Somebody still likes Spike Lee in Italy.
Despite all the animosity stirred by his war drama “Miracle at St. Anna” — which links Italian resistance fighters to a Nazi massacre in the pic’s titular Tuscan village — the mayor of St. Anna, made Lee an honorary citizen last week.
In nearby Viareggio, however, angry anti-fascist partisans picketed a preem of the pic, claiming the helmer hasn’t done the right thing to their history.
While “St. Anna” pays tribute to the unsung role of black American soldiers in World War II, the drama depicts the Nazi massacre of 560 people in 1944 as being prompted by the betrayal of an Italian partisan named Rodolfo, who secretly becomes a Nazi spy.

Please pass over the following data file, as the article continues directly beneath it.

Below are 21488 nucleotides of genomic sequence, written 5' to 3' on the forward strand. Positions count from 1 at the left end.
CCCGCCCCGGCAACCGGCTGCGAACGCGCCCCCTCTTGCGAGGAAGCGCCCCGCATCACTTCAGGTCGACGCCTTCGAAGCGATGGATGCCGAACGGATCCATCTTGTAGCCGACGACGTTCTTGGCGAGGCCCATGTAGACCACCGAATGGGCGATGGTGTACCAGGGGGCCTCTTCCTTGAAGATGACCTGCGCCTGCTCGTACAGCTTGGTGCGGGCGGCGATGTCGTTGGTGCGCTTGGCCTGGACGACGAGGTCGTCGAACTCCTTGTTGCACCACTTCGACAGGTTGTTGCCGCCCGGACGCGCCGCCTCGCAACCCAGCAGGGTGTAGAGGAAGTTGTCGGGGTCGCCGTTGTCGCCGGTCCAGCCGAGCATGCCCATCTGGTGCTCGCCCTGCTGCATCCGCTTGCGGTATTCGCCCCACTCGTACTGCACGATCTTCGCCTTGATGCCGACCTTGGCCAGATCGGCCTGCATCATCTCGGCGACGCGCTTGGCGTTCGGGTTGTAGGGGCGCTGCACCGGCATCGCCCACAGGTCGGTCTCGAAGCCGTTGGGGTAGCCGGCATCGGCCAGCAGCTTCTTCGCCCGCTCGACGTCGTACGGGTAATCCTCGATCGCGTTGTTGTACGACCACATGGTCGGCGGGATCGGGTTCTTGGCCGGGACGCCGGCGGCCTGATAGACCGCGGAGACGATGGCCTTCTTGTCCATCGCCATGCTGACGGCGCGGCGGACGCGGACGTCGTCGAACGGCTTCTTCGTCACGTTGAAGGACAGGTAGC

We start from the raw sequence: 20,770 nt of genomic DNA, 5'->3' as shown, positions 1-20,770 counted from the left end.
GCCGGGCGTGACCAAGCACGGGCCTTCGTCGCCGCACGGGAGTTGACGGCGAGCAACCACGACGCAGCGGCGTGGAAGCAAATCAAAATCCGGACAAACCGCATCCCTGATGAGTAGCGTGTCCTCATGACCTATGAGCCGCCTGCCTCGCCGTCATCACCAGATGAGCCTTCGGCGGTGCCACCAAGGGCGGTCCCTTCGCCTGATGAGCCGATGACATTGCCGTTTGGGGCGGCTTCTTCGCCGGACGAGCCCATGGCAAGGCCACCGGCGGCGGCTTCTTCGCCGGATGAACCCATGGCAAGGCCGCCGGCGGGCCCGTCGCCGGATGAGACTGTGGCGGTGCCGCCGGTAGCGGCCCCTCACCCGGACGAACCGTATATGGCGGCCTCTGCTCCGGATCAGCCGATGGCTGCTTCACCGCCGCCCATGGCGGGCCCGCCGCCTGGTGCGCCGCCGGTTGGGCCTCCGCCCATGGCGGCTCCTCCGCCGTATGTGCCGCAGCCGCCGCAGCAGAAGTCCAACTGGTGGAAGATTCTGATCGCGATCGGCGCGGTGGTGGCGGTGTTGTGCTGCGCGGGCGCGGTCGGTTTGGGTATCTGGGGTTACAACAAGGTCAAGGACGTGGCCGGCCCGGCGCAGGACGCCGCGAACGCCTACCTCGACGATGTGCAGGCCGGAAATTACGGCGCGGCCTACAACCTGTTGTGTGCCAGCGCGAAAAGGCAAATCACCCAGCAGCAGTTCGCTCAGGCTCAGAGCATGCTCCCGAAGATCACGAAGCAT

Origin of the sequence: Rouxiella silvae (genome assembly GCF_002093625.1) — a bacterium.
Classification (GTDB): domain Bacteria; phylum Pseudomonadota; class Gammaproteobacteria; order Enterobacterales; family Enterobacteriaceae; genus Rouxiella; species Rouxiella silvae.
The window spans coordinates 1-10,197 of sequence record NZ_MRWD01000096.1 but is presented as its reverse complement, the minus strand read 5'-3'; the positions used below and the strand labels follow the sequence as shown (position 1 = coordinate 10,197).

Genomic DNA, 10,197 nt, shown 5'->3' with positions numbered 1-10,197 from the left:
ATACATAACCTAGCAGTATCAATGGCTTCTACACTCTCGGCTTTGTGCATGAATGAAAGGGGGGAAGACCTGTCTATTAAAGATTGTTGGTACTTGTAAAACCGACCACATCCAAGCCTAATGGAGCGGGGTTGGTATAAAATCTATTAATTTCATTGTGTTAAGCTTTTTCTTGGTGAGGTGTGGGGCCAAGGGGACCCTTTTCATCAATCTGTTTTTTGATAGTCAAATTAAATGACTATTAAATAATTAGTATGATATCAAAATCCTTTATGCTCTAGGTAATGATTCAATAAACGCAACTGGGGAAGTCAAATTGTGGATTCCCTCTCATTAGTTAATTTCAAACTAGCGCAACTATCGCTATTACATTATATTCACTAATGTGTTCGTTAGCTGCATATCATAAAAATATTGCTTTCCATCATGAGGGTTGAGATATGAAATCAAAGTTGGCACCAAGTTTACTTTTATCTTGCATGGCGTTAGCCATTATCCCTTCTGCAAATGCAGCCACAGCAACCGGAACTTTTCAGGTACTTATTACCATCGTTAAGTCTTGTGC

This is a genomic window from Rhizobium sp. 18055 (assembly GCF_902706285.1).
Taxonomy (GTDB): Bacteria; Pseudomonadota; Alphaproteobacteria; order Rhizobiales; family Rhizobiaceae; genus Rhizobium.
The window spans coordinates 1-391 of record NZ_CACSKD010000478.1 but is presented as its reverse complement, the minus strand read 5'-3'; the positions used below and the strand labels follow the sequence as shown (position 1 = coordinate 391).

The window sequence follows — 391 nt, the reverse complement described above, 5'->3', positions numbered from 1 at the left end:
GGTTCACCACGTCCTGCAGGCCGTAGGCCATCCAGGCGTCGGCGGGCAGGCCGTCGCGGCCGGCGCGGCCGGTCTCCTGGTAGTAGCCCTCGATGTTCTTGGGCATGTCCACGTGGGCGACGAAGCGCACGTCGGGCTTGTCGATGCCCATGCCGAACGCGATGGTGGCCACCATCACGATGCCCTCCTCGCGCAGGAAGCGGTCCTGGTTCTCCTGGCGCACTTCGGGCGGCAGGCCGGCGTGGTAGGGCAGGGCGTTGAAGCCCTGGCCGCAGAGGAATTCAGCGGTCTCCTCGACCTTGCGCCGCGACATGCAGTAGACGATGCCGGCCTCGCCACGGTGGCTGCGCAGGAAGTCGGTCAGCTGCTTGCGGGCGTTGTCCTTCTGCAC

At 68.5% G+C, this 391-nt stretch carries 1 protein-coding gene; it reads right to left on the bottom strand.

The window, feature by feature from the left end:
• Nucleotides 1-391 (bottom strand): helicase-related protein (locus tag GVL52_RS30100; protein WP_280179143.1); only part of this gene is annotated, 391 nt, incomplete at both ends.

But an Italian military court ruled in 2005 that the St. Anna slaughter was entirely premeditated by the Germans.
“It’s true that the film depicts a partisan who betrayed civilians,” says St. Anna Mayor Michele Silicani, “But above it is the tale of those partisans who fought to the death to defend civilians.”
Others in the tiny hillside hamlet weren’t buying that rationale.
“I think Spike Lee has received more from St. Anna than he gave,” says Enrico Pieri, a 76-year-old survivor of the massacre that left his mother and brother dead.
Lee and scribe James McBride continue to note that the drama is “fictional,” as noted in pic’s opening frames.